Thursday, January 30, 2020

Children NEED Their Fathers, And We NEED To Forgive Them!

Forgiving Our Parents - Part 1: What's Missing? 

The Impact of Fatherless Homes on Children


In my previous post, I started to explain the process of forgiveness. Forgiveness frees us from the emotional baggage and attachments that will otherwise keep us bound to whomever may have ~ wittingly or unwittingly ~ caused us harm.

Many otherwise well intended mothers and fathers may be unwittingly creating unfavorable conditions for raising children, preventing them from evolving into emotionally stable, healthy, successful adults.

Over the years of being a Clinical Hypnotherapist and Holistic CORE Counselor, I have listened to many clients recount stories from their upbringing that were ~ if as reported ~ way less than ideal, and in some cases, the stories of abuse were quite shocking.

While it may be easy to point out wrongdoing among parents who are abusive, there are many other ways children are getting off to a rough start. I will continue to discuss this in an ongoing series, which will tie back to the theme of forgiveness.  I will also share my recent experience of forgiving my mother while spending the month there helping her out in an upcoming post.

I share a video of my experience with forgiving my father, below.

Photo by Josh Willink from Pexels





Many young men and women, including myself, may lay blame for their perceived shortcomings on what the father did, or did not do. Unfortunately, many children are being raised without biological father present in their lives.

Whether through their own fault, or because of divorce initiated by their spouse, or an increase in same-sex households, fatherless homes negatively impacts children.  I will highlight why in this article, and look at some more statistics of same-sex households in the next post.


According to the U.S. Census Bureau report, Custodial Mothers and Fathers and Their Child Support: 2013, by Timothy Grall:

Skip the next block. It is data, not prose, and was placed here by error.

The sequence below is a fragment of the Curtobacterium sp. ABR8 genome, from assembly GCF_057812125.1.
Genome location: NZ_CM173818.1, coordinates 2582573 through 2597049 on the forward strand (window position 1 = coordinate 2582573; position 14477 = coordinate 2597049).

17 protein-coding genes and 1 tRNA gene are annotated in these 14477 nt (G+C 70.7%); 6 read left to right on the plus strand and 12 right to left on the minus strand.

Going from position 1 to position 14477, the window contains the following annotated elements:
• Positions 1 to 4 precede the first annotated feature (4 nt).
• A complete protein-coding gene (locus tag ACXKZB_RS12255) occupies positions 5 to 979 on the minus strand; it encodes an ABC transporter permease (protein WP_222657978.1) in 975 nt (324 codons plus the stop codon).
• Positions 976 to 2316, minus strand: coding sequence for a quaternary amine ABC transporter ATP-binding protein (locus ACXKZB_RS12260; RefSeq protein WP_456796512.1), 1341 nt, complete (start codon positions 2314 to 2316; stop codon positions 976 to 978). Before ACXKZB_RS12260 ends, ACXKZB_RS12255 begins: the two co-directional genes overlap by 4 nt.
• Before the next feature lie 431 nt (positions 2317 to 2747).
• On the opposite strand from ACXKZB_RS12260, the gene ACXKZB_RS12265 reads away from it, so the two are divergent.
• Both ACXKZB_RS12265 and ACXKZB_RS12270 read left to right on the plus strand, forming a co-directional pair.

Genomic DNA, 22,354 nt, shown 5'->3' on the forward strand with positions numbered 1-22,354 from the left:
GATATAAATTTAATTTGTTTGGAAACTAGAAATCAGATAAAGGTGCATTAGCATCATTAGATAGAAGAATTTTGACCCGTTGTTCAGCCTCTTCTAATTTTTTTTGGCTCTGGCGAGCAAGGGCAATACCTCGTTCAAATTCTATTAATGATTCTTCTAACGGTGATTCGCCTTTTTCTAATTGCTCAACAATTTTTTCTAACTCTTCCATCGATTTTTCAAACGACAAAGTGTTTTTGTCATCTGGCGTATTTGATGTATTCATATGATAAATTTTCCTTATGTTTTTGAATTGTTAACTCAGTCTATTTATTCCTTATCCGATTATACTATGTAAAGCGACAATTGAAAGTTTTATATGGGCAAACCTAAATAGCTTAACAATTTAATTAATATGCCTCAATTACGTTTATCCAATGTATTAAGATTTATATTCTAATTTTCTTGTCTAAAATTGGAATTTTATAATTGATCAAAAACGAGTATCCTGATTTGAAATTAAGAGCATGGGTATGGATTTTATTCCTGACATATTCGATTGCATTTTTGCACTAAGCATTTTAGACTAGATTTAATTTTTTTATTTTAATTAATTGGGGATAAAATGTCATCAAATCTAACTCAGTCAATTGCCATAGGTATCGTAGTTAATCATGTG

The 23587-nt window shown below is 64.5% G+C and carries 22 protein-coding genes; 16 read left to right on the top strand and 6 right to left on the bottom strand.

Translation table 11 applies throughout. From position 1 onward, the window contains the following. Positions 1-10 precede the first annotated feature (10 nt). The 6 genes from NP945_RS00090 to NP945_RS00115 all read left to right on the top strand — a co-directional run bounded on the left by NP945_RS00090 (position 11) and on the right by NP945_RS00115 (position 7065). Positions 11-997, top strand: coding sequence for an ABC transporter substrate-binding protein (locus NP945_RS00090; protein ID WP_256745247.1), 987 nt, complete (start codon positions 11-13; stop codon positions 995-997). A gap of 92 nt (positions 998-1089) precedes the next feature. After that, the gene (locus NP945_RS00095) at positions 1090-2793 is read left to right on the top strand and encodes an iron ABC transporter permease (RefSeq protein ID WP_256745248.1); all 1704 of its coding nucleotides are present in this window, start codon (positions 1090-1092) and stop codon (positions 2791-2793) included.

• An estimated 13.4 million parents lived with 22.1 million children under 21 years of age while the other parent(s) lived somewhere else.
  • One of every six custodial parents (17.5 percent) were fathers.
  • More than one-quarter (26.6 percent) of all children under 21 years of age lived in families with only one of their parents while the other parent lived elsewhere. About half (48.1 percent) of all Black children lived in custodial-parent families.
  • The proportion of custodial mothers with income below poverty (31.2 percent) was higher than that of custodial fathers (17.4 percent), with child support income accounting for over two-thirds (70.3 percent) of the mean annual personal income for custodial parents below poverty who received full child support, which is a larger percentage of women.

Over 22 million children under 21 lived with only one parent; five out of six times it was with the mother.

My mom asked for a divorce from my father when I was about 11 or 12. He was devastated, and spoke of it through the rest of his life.  Despite the relationship often being strained between he and I, I fully understand how challenging it can be for boys and girls to grow up without a father actively participating in their lives. The statistics below indicate that indeed, children raised in fatherless homes suffer in many ways.

The National Fatherhood Initiative shows how father absence harms children in the graph below: 


Considering all the ills of our society, it seems logical that more emphasis be placed on encouraging young men and women looking to get married to understand the importance of being actively present for their children, while maintaining a healthy relationship with each other. Divorce is a drag for kids.

In the article, Father Absence, Father Deficit, Father Hunger, The vital importance of paternal presence in children's lives, published in Psychology Today, author Edward Kruk Ph.D. writes,